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Private donors rescue Warriors; Sport Ministry abandons team again

Trinidad and Tobago national senior football manager William Wallace woke up today in St Kitts and Nevis to discover that he finally had money to pay for the laundry.

“The (Trinidad and Tobago Football) Federation got a couple of small sponsors to donate money to deal with the bills we incurred here,” Wallace told Wired868. “It will mostly go towards everyday expenses like food, water, Gatorade and laundry bills…

“For the last couple days, we have been using our personal money to purchase groceries and so on while we asked for credit for laundry bills.”

The “Soca Warriors” team is on Caribbean Cup duty in Basseterre and Wallace explained that the technical staff is doing its utmost to shield the players from the financial issues affecting their trip.

Photo: The Trinidad and Tobago national football team trains in St Kitts and Nevis.
The “Soca Warriors” participation in the 2012 Caribbean Cup tournament was in doubt due to the Sport Ministry’s unwillingness to fund the team.
(Courtesy TTFF Media)

“At no time did we ask the players to contribute anything,” said Wallace. “We did not even inform the players as to what was happening. We just did what we had to do.”

However, the players would certainly have noticed the absence of their per diem of US$250, which works out to just under US$40 per day. Their match fees of US$250 per game also remain unpaid.

Sport Minister Anil Roberts promised Parliament, on 5 October 2012, that the Warriors would receive Government funding for the first leg of its 2013 CONCACAF Gold Cup qualifying campaign.

The Ministry of Sport’s Permanent Secretary Ashwin Creed also assured the Trinidad and Tobago Football Federation (TTFF) executive committee that money would be wired to the team in St Kitts by 12 October 2012 at the latest.

But time seemed to have proved the assurances from Roberts and Creed to be hollow.

A TTFF insider told Wired868 that the football body collected approximately US$3,000 ($19,050) from well-wishers, which was forwarded to the team to afford it some degree of comfort.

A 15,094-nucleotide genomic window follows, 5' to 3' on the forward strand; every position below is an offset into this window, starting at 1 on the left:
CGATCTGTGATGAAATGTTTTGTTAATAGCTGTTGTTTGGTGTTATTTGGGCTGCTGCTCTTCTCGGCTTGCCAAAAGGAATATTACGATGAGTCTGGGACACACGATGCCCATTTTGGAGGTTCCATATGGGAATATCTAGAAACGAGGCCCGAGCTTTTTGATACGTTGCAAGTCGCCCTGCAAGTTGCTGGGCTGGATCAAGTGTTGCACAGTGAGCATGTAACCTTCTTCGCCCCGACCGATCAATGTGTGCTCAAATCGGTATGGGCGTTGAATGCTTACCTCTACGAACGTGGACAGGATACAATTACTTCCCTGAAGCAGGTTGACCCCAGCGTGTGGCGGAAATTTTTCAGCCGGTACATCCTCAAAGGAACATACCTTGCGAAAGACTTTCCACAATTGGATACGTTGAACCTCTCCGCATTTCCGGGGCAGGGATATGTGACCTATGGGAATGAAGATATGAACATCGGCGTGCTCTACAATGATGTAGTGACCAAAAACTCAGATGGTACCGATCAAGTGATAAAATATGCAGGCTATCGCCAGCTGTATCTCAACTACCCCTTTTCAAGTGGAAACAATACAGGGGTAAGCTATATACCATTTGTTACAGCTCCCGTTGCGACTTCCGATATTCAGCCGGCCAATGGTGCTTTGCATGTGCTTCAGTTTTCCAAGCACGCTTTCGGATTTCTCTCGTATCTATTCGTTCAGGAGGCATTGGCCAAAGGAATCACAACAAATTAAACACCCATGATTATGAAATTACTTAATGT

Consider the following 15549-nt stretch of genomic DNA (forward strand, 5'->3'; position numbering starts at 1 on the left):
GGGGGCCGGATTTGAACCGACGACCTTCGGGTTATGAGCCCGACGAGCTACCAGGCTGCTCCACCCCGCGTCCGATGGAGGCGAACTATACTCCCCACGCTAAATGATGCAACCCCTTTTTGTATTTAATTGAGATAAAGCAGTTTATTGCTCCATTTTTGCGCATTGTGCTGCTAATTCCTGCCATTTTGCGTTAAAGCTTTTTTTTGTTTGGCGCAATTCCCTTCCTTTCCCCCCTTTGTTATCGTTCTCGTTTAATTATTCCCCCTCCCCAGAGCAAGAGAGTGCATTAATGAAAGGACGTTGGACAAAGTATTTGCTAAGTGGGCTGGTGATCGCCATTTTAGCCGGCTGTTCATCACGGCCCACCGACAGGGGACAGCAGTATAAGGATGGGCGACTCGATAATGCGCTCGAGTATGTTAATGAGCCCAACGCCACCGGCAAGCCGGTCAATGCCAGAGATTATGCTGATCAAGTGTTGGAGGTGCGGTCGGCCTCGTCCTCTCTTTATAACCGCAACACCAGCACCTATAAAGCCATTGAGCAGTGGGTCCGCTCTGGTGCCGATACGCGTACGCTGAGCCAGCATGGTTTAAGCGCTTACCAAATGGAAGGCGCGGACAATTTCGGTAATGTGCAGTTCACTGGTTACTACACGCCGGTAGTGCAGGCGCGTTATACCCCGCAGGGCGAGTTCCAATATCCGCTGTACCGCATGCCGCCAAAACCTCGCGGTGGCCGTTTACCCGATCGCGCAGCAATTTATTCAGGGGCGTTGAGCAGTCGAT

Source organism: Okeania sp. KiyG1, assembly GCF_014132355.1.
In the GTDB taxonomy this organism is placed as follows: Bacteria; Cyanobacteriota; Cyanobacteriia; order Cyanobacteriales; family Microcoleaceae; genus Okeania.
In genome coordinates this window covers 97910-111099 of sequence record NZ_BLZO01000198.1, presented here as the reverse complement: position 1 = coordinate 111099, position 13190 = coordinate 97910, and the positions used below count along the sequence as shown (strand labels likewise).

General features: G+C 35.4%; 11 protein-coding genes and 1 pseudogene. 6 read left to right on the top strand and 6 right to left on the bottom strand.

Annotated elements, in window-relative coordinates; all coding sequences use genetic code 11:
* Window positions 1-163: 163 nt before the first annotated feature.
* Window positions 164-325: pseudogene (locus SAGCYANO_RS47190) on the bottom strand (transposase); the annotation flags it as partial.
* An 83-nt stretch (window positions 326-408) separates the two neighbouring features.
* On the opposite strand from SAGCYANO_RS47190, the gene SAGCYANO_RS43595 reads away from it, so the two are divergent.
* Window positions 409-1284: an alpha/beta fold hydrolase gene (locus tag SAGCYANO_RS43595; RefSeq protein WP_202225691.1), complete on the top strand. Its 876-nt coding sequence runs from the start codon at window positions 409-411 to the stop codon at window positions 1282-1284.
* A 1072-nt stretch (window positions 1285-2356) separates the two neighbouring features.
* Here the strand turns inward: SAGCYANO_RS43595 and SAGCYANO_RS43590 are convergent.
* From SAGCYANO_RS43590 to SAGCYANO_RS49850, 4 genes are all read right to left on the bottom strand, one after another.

Today, a storm watch was issued in St Kitts and Nevis and the tiny two-island country is bracing for rough weather within 36 hours. It is likely that the Warriors would have to cancel their proposed training session this evening.

Trinidad and Tobago defeated French Guiana (4-1) and hosts St Kitts and Nevis (1-0) last Wednesday and Friday respectively and only need to avoid heavy defeat by Anguilla tomorrow to qualify for Caribbean Cup semifinal round.

Photo: The Trinidad and Tobago national senior football team pose before Caribbean Cup duty against St Kitts and Nevis on Friday.
(Courtesy TTFF Media)

Although Anguilla should be at the forefront of the Warriors’ thoughts, the cash-strapped team may be forgiven for worrying about what any travel disruptions might mean.

“It has been raining whole day and it is quite windy with lightning and so on,” said Wallace. “I know there have been travel disruptions for the last couple of days around here. If that happens, hopefully we will have enough funds to survive one more day.”

The national team must hope that Tropical Storm Rafael is more compassionate to the Warriors and better at following deadlines than the Ministry of Sport.

Sport Minister Anil Roberts boasted about the Government’s support of national football while responding to Opposition Leader Keith Rowley in Parliament. Rowley accused the Ministry of deliberately starving the TTFF on the direction of National Security Minister Jack Warner, who is a former TTFF special advisor and FIFA vice-president.

Wired868 revealed exclusively on 7 May 2012 that Warner asked Roberts, via a letter, to withhold funding from the TTFF as retaliation for its supposed reluctance to nominate his longtime colleague, Harold Taylor, to the post of Caribbean Football Union (CFU) president. Warner served as CFU president for over three decades before his unceremonious exit from football while being investigated for his role in an international bribery scandal.